A washing machine motor drive device in the present invention comprises a control device, with which device the current component corresponding to magnetic flux is increased in the negative direction when a motor is revolving at a high speed for driving an agitator for the purpose of washing. This makes it possible to increase the torque at a high speed revolution by means of a flux-weakening control, and control the agitating operation covering up to a high revolution speed. As a result, the washing capability can be increased by strengthening the water flow.

A washing machine motor drive device in the present invention comprises a clothes amount detector for detecting an amount of clothes in a washing/spinning tub, and a control device for controlling the current component corresponding to magnetic flux and the current component corresponding to torque independently in accordance with the amount of the clothes in the washing/spinning tub detected by the clothes amount detector. This makes it possible to increase the torque at a high speed revolution by means of a flux-weakening control in accordance with the amount of clothes, and control the operation covering up to a high revolution speed even in a case where there are many clothes in a washing tub. Thus, the washing capability can be improved, and rate of the dehydration can be raised as well.

A washing machine motor drive device in the present invention comprises a start control device in which the control device controls motor revolution at the startup stage. The start control device performs a direct control on a voltage to be applied to a motor at the startup stage, and then controls the current component corresponding to magnetic flux and the current component corresponding to torque independently. This makes it easy to introduce a soft-start, where a startup current is suppressed and a starting torque is lowered, and then proceeds smoothly to a current feedback control to the effect of preventing an abnormal increase of revolving speed.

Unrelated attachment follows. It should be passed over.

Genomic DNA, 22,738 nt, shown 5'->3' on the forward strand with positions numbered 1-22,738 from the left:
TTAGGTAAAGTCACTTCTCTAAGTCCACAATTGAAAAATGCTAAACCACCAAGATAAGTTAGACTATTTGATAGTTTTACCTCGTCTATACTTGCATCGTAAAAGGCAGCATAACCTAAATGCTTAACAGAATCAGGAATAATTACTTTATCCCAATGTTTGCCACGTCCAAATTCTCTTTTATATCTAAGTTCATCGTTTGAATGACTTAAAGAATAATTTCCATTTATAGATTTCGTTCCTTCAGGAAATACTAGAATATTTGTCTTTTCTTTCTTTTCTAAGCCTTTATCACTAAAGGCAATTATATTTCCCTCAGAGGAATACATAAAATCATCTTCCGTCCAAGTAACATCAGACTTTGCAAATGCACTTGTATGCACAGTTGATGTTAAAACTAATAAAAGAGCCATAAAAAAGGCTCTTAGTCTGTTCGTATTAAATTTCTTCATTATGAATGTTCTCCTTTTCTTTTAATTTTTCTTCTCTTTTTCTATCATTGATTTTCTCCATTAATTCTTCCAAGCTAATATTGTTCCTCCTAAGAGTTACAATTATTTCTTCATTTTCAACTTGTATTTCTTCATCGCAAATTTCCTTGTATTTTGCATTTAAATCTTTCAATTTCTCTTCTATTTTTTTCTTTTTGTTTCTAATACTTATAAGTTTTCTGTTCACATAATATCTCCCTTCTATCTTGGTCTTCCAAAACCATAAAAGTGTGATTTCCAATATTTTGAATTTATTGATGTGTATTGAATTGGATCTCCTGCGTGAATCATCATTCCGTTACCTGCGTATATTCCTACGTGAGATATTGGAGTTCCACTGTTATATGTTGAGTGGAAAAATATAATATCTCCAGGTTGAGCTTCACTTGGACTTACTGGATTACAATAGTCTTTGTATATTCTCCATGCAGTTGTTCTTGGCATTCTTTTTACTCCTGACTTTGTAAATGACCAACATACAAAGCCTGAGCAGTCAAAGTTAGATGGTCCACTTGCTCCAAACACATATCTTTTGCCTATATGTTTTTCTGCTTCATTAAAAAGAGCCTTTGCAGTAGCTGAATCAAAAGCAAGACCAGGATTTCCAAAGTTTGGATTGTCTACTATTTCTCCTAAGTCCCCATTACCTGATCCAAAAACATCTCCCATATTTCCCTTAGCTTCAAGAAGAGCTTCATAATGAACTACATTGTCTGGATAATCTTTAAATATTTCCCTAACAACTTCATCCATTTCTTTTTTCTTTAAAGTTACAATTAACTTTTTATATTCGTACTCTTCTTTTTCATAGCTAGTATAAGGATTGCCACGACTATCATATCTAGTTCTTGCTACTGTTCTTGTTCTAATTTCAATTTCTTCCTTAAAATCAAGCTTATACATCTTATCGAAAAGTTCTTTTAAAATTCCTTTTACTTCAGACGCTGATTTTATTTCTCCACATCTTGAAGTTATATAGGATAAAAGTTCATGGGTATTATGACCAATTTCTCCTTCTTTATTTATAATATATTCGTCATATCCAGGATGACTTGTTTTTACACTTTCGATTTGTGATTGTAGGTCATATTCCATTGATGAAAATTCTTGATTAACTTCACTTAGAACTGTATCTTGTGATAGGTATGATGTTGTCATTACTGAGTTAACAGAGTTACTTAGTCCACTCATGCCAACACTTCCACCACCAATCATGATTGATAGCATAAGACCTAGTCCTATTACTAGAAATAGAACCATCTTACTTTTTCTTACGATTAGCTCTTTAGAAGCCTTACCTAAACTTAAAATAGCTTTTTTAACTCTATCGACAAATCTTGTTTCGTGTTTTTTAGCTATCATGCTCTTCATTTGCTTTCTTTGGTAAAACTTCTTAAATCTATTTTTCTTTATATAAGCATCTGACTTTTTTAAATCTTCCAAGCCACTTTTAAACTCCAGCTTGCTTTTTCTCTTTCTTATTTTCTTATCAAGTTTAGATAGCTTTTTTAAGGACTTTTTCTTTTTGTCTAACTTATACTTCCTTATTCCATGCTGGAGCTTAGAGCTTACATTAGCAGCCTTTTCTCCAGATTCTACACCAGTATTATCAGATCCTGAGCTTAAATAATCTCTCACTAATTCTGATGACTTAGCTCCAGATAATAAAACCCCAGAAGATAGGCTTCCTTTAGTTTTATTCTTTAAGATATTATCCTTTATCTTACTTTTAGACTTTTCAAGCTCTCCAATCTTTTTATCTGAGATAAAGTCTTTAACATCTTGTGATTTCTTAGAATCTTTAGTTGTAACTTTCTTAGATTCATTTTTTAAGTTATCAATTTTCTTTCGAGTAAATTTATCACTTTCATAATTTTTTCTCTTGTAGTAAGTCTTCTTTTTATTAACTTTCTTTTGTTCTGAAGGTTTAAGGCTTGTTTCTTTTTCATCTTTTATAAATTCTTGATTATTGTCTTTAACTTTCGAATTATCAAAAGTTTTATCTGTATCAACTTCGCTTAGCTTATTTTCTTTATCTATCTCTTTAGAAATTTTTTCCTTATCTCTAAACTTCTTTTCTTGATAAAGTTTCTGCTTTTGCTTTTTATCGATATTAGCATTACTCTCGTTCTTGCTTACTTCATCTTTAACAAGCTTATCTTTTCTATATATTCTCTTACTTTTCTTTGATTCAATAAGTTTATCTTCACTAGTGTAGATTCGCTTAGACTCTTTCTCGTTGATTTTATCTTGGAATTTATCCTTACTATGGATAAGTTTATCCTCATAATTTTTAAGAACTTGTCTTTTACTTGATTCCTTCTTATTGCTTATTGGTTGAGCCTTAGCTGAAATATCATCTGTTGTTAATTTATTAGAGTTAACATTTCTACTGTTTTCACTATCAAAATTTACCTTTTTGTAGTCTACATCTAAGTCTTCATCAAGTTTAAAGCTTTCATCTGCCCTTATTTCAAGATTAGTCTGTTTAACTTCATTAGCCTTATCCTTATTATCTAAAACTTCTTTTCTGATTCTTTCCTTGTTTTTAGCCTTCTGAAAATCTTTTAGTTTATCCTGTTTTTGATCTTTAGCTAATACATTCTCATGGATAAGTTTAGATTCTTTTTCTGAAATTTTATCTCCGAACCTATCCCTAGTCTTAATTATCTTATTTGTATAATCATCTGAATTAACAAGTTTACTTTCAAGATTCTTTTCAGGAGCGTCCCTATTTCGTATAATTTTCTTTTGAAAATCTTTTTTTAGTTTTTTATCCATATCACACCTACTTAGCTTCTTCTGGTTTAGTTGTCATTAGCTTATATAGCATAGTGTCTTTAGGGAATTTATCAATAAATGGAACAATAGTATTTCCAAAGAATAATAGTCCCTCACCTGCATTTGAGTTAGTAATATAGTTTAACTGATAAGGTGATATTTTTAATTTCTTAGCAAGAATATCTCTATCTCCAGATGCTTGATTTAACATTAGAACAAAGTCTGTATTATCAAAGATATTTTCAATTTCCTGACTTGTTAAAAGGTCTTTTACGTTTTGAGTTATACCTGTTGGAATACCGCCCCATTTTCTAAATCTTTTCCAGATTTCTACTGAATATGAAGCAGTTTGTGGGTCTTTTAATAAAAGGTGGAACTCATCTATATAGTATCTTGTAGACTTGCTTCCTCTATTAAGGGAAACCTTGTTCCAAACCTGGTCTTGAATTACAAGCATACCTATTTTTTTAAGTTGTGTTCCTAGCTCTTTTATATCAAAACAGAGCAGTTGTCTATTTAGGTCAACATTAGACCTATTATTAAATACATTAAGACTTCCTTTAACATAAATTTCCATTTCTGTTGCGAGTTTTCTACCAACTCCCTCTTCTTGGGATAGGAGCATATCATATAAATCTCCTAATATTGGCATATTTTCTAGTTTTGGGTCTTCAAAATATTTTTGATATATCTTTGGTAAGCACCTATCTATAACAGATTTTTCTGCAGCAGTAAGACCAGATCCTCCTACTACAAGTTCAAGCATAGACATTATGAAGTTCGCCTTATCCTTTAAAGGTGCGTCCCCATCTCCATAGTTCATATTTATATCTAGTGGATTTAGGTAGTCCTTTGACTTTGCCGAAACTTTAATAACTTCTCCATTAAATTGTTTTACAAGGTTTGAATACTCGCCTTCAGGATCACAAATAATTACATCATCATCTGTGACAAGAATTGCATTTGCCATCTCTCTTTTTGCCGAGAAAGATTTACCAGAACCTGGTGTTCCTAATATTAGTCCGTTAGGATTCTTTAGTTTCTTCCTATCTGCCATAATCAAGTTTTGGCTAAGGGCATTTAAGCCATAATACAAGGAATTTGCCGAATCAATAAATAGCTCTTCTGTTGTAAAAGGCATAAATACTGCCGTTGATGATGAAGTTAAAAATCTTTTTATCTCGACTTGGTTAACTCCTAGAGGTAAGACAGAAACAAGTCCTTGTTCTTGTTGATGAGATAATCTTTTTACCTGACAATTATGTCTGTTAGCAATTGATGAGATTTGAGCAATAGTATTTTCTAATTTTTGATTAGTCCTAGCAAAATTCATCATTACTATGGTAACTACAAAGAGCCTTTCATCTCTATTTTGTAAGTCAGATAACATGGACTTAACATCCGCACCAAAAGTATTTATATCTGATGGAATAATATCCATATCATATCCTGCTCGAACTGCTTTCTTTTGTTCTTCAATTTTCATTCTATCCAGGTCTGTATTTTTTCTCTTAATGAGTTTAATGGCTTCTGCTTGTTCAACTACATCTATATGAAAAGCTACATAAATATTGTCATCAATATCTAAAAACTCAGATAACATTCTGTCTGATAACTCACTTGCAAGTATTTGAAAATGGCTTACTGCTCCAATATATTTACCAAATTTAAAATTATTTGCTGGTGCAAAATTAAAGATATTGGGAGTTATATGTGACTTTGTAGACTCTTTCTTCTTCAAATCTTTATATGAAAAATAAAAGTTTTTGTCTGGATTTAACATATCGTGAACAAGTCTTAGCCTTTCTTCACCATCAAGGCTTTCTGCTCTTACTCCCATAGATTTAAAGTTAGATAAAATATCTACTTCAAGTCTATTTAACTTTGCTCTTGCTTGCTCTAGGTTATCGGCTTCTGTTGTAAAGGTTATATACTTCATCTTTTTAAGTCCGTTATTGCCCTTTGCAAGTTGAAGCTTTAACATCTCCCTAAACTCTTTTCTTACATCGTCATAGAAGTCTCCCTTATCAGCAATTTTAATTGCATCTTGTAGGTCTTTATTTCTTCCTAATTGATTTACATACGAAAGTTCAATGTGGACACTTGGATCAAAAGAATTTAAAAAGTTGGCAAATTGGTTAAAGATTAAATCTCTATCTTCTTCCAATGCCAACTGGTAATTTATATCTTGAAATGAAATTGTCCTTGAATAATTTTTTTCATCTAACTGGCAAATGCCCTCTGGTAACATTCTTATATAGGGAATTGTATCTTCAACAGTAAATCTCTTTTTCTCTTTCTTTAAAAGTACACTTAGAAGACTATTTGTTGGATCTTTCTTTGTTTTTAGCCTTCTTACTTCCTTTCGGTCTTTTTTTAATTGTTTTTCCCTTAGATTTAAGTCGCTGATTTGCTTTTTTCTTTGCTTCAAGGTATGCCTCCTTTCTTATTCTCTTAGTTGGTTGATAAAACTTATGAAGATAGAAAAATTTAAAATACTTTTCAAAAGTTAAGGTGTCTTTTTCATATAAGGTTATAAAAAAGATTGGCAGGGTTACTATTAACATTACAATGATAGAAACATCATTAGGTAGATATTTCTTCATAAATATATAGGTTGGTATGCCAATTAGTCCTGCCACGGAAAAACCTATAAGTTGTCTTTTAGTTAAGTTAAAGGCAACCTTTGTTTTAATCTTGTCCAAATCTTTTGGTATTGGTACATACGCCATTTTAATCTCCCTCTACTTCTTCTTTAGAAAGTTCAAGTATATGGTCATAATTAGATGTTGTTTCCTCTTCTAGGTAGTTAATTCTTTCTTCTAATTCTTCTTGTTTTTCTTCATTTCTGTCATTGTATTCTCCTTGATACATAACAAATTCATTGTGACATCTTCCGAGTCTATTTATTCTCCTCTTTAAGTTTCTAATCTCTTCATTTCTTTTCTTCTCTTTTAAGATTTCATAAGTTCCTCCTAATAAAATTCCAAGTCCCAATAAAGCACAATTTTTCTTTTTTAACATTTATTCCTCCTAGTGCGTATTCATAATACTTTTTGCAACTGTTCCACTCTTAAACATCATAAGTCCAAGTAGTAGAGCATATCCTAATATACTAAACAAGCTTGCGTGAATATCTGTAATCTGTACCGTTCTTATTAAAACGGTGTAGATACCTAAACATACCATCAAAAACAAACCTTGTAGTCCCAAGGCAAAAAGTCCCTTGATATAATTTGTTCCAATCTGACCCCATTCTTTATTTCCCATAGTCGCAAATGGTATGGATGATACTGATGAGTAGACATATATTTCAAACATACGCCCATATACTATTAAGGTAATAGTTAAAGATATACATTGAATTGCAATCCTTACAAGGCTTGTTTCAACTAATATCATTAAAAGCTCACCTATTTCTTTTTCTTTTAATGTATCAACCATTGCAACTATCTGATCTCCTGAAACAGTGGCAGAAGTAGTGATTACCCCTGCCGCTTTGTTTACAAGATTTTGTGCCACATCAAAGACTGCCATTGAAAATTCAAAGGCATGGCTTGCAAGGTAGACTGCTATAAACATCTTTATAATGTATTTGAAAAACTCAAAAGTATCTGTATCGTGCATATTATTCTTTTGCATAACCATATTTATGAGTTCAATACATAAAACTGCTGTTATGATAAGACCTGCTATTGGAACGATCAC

A washing machine motor drive device in the present invention comprises a start control device for controlling motor revolution at the startup stage for the control device. The start control device performs a direct control on a voltage to be applied to a motor at the startup stage, and then controls the current component corresponding to magnetic flux and the current component corresponding to torque independently in accordance with the revolution speed. Besides making the shift to current feedback control smooth and suppressing the abnormal increase of revolution speed, this makes it possible to use an AC transformer, which is inexpensive, in the current detector. As a result, it is advantageous to implement a motor drive device that is inexpensive yet has high performance.